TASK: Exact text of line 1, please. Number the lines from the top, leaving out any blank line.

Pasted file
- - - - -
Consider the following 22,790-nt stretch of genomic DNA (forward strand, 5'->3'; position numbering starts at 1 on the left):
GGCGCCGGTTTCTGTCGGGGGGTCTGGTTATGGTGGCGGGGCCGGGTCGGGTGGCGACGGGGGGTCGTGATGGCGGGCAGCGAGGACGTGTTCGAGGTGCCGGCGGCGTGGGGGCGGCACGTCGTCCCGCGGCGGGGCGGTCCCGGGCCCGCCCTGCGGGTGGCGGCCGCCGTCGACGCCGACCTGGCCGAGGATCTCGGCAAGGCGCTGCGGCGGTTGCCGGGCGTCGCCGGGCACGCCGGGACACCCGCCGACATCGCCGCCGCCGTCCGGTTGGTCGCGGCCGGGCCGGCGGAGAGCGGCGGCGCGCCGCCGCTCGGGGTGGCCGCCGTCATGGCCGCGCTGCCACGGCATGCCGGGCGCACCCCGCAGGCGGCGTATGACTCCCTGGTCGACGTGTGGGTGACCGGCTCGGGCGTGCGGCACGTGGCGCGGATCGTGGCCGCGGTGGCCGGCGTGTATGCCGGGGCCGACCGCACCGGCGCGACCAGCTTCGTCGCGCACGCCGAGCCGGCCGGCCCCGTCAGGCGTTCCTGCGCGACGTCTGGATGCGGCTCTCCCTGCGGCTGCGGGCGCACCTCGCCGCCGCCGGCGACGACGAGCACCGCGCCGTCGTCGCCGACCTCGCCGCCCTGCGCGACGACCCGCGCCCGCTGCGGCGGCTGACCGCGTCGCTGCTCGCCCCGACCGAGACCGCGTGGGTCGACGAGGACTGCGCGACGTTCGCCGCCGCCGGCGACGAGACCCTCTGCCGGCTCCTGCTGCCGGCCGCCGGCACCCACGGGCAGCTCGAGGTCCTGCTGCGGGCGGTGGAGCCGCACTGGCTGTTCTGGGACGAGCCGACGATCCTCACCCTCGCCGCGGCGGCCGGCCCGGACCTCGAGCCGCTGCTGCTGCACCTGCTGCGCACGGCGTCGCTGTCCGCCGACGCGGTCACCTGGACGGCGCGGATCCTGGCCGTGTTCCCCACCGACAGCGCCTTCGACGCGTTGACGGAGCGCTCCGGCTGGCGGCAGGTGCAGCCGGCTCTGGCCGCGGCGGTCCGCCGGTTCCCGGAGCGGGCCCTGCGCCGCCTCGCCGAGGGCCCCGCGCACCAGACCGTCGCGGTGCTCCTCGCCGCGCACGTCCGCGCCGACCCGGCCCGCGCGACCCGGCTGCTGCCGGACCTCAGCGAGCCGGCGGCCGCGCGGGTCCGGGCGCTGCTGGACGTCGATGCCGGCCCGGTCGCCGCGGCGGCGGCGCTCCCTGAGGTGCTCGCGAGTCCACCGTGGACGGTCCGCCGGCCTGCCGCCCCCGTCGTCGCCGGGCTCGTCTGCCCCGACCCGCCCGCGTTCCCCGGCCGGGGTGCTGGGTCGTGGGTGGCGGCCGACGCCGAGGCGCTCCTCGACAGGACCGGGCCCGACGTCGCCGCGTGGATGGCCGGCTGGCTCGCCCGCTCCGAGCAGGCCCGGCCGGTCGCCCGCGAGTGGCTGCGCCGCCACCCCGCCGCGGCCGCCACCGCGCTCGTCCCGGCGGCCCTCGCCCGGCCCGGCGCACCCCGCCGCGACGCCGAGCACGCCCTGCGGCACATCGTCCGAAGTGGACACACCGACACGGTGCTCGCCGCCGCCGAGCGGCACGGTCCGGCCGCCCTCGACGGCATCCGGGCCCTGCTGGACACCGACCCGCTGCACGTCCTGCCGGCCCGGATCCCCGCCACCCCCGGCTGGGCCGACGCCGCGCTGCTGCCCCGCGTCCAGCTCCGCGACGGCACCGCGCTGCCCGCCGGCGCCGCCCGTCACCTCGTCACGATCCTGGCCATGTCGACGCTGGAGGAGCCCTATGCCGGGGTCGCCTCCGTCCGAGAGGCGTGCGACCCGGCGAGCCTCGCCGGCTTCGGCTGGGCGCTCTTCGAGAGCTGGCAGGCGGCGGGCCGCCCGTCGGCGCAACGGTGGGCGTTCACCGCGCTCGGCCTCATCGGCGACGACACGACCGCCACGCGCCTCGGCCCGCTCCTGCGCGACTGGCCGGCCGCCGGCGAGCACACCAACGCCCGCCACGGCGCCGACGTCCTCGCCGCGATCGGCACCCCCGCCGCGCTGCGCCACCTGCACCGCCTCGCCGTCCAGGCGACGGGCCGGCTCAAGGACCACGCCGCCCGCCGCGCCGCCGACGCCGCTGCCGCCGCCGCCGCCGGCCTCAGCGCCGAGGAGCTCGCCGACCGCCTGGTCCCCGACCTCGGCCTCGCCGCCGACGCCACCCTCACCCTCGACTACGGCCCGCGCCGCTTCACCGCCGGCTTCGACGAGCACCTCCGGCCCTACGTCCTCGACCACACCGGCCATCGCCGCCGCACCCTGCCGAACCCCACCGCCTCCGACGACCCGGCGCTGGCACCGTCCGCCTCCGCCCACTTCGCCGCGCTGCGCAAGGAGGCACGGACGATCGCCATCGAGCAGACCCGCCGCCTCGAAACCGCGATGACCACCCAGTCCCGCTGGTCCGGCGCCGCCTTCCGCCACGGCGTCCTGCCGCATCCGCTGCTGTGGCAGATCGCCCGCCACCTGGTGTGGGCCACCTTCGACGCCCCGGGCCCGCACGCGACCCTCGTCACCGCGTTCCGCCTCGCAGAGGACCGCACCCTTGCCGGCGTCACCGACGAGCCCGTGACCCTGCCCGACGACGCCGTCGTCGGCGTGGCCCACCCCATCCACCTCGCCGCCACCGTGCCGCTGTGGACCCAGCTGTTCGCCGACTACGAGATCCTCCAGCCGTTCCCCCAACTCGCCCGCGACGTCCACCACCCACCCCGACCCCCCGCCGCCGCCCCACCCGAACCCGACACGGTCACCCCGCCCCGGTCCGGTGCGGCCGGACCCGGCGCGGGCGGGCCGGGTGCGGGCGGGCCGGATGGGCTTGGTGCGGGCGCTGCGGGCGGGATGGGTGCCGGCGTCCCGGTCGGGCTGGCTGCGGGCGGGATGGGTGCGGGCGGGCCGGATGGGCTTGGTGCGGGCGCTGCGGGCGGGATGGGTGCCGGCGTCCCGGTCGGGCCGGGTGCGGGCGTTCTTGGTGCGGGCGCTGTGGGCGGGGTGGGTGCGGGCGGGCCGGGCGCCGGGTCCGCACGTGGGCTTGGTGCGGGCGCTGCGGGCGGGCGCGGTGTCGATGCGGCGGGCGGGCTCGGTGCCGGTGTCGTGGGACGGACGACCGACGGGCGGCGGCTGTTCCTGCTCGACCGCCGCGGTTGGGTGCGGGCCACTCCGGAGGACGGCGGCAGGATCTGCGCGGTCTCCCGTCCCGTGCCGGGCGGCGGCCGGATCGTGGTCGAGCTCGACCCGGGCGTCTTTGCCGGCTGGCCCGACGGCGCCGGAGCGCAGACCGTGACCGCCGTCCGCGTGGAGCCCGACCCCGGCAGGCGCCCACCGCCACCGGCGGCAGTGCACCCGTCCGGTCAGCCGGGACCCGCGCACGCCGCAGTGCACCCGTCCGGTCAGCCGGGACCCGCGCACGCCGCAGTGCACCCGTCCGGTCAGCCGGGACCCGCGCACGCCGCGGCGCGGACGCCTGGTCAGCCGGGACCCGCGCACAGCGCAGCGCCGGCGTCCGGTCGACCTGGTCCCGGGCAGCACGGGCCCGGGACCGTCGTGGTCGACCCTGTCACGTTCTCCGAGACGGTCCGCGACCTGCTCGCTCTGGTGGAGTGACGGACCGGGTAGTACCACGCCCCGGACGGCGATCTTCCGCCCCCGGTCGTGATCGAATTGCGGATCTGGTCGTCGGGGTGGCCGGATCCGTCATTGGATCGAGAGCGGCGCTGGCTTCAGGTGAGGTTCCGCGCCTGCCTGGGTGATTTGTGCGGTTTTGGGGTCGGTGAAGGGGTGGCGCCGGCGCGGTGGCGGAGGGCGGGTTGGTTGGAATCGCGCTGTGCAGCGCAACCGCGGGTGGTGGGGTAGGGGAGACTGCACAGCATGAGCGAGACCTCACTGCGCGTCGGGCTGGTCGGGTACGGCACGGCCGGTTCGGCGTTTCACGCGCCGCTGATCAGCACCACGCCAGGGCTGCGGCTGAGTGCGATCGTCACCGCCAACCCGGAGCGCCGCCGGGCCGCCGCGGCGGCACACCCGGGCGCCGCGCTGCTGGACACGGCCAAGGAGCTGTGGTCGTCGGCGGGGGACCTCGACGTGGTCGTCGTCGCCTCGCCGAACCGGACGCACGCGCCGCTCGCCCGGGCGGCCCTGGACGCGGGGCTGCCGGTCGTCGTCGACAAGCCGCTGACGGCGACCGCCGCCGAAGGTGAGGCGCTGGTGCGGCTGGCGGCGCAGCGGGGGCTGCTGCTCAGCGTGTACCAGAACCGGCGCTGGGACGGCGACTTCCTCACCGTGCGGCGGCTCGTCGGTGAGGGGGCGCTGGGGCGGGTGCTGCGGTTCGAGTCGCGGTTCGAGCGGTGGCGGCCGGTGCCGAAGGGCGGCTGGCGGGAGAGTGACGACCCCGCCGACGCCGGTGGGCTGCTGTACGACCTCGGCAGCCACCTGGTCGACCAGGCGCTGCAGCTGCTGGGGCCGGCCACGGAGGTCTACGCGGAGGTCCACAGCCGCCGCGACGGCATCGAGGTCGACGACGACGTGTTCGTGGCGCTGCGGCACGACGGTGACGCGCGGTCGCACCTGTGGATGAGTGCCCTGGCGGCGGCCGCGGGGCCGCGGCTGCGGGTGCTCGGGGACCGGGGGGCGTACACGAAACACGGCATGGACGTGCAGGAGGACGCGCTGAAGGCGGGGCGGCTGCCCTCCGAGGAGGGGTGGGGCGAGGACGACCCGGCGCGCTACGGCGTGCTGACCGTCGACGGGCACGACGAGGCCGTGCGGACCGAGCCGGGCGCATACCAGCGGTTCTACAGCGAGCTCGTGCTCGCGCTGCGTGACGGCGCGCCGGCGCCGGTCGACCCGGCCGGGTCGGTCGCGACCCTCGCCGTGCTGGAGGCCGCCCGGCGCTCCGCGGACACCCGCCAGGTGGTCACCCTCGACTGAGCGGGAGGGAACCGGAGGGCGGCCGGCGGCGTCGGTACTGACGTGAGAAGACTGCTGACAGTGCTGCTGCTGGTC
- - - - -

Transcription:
Consider the following 22,790-nt stretch of genomic DNA (forward strand, 5'->3'; position numbering starts at 1 on the left):